AUSTIN (KXAN) – A newly completed audit of Austin-Travis County EMS finds its medical supply warehouse is ripe for fraud and abuse.
The audit, conducted by the city’s in-house audit team in 2012-13 found there were no formal written policies for tracking inventory including syringes, ibuprofen and catheters. Narcotics are more carefully managed and stored separately.
Stocking the capital city’s local EMS service with disposable medical supplies is a $2.2 million proposition every year.
At any given time, nearly a million dollars’ worth of supplies can be stored at its East Austin warehouse.
Ensuring those supplies don’t go missing sounds like basic inventory management. But the audit revealed Austin’s publicly-funded EMS service has:
- no written policy for inventory tracking
- discrepancies in 2012-2013 in actual inventory and what was listed
- no system to account for possible losses
Part of the problem stems from the practice of paramedics returning unused items like blankets. They’re not recorded as being back in inventory. They’re put in a bin for other agencies to use such as Austin Fire Department, or the staff from Travis County Emergency Services Districts which serve unincorporated areas.
At the end of last year, the city’s comptroller’s office got on top of the problem and reduced the balance of the EMS inventory by more than $300,000.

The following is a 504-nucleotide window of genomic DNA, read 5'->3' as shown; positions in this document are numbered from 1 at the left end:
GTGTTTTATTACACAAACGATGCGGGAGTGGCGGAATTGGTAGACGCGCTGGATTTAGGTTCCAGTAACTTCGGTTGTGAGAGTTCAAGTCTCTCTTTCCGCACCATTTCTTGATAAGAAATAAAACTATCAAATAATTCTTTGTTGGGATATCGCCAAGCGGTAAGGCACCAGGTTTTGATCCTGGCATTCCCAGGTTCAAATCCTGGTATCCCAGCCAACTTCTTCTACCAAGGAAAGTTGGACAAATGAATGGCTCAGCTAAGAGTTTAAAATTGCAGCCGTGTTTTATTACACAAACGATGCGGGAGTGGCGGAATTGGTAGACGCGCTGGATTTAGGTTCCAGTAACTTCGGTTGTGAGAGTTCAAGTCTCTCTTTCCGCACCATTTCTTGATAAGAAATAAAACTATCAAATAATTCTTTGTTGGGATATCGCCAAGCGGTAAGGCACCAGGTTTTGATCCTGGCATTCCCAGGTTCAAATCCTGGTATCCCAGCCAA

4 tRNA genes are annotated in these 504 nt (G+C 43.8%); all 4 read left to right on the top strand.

On the long term fix, EMS management agreed with the audit recommendations.
By the end of this month, a response memo from EMS management to the City Audit Department said a newly formed EMS staff team will look at the inventory control issues. By June, those staff plans to have a new list of procedures.
But EMS managers say any computerized inventory control will be based on funding. A request has been made to the city’s IT business plan process.
How much would one cost? Guardian EMS, the private ambulance provider serving Bastrop County recently installed an inventory control system. While a specific cost was not formally revealed, it’s estimated to run the company less than $500,000.
In November, a KXAN Investigation of Guardian EMS found ambulances failing state inspections for not having adequate medications on board.
Guardian EMS managers say they solved that problem with the computerized system. It orders supplies where medics sign items out by scanning a bar code. The system tracks items when they run low and can even re-order supplies automatically, including in Guardian EMS’ case, fresh tires and other mechanical items for the ambulances themselves.
Austin-Travis County EMS has been audited four times in the past two years for topics such as worker safety and collections control, according to the most recent document posted here.